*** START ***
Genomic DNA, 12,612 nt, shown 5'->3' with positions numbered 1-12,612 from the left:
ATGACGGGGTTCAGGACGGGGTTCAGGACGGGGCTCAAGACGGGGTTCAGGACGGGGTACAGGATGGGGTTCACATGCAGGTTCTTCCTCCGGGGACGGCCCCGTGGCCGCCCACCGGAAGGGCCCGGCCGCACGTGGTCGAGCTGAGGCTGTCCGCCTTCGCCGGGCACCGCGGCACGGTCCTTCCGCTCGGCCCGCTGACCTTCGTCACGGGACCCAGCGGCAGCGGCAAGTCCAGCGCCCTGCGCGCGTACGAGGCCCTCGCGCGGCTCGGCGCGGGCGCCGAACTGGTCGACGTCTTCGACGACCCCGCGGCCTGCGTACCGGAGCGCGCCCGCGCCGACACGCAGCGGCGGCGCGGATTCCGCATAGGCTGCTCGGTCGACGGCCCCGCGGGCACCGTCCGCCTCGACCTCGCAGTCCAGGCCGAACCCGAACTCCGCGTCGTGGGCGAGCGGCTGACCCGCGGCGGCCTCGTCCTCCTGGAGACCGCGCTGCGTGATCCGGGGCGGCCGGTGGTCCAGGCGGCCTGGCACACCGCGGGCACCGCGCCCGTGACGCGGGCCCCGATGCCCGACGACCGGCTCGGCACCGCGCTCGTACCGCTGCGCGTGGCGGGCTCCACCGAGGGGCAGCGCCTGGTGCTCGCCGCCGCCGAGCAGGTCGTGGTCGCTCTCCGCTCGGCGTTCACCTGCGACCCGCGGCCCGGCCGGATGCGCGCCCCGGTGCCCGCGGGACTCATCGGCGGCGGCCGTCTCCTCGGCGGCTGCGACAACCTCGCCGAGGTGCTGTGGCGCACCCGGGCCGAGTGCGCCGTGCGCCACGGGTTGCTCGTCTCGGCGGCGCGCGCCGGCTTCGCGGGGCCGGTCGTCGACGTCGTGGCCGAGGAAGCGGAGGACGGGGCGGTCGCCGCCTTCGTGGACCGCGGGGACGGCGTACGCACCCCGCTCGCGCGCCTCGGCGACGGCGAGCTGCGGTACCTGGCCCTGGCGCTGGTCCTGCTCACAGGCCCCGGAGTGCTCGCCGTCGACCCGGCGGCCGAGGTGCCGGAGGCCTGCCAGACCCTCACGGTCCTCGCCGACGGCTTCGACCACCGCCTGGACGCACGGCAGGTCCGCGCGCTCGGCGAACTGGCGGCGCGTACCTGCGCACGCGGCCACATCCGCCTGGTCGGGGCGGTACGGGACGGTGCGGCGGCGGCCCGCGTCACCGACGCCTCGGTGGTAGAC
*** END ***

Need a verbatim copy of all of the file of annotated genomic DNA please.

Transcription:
Genomic DNA, 12,612 nt, shown 5'->3' with positions numbered 1-12,612 from the left:
ATGACGGGGTTCAGGACGGGGTTCAGGACGGGGCTCAAGACGGGGTTCAGGACGGGGTACAGGATGGGGTTCACATGCAGGTTCTTCCTCCGGGGACGGCCCCGTGGCCGCCCACCGGAAGGGCCCGGCCGCACGTGGTCGAGCTGAGGCTGTCCGCCTTCGCCGGGCACCGCGGCACGGTCCTTCCGCTCGGCCCGCTGACCTTCGTCACGGGACCCAGCGGCAGCGGCAAGTCCAGCGCCCTGCGCGCGTACGAGGCCCTCGCGCGGCTCGGCGCGGGCGCCGAACTGGTCGACGTCTTCGACGACCCCGCGGCCTGCGTACCGGAGCGCGCCCGCGCCGACACGCAGCGGCGGCGCGGATTCCGCATAGGCTGCTCGGTCGACGGCCCCGCGGGCACCGTCCGCCTCGACCTCGCAGTCCAGGCCGAACCCGAACTCCGCGTCGTGGGCGAGCGGCTGACCCGCGGCGGCCTCGTCCTCCTGGAGACCGCGCTGCGTGATCCGGGGCGGCCGGTGGTCCAGGCGGCCTGGCACACCGCGGGCACCGCGCCCGTGACGCGGGCCCCGATGCCCGACGACCGGCTCGGCACCGCGCTCGTACCGCTGCGCGTGGCGGGCTCCACCGAGGGGCAGCGCCTGGTGCTCGCCGCCGCCGAGCAGGTCGTGGTCGCTCTCCGCTCGGCGTTCACCTGCGACCCGCGGCCCGGCCGGATGCGCGCCCCGGTGCCCGCGGGACTCATCGGCGGCGGCCGTCTCCTCGGCGGCTGCGACAACCTCGCCGAGGTGCTGTGGCGCACCCGGGCCGAGTGCGCCGTGCGCCACGGGTTGCTCGTCTCGGCGGCGCGCGCCGGCTTCGCGGGGCCGGTCGTCGACGTCGTGGCCGAGGAAGCGGAGGACGGGGCGGTCGCCGCCTTCGTGGACCGCGGGGACGGCGTACGCACCCCGCTCGCGCGCCTCGGCGACGGCGAGCTGCGGTACCTGGCCCTGGCGCTGGTCCTGCTCACAGGCCCCGGAGTGCTCGCCGTCGACCCGGCGGCCGAGGTGCCGGAGGCCTGCCAGACCCTCACGGTCCTCGCCGACGGCTTCGACCACCGCCTGGACGCACGGCAGGTCCGCGCGCTCGGCGAACTGGCGGCGCGTACCTGCGCACGCGGCCACATCCGCCTGGTCGGGGCGGTACGGGACGGTGCGGCGGCGGCCCGCGTCACCGACGCCTCGGTGGTAGAC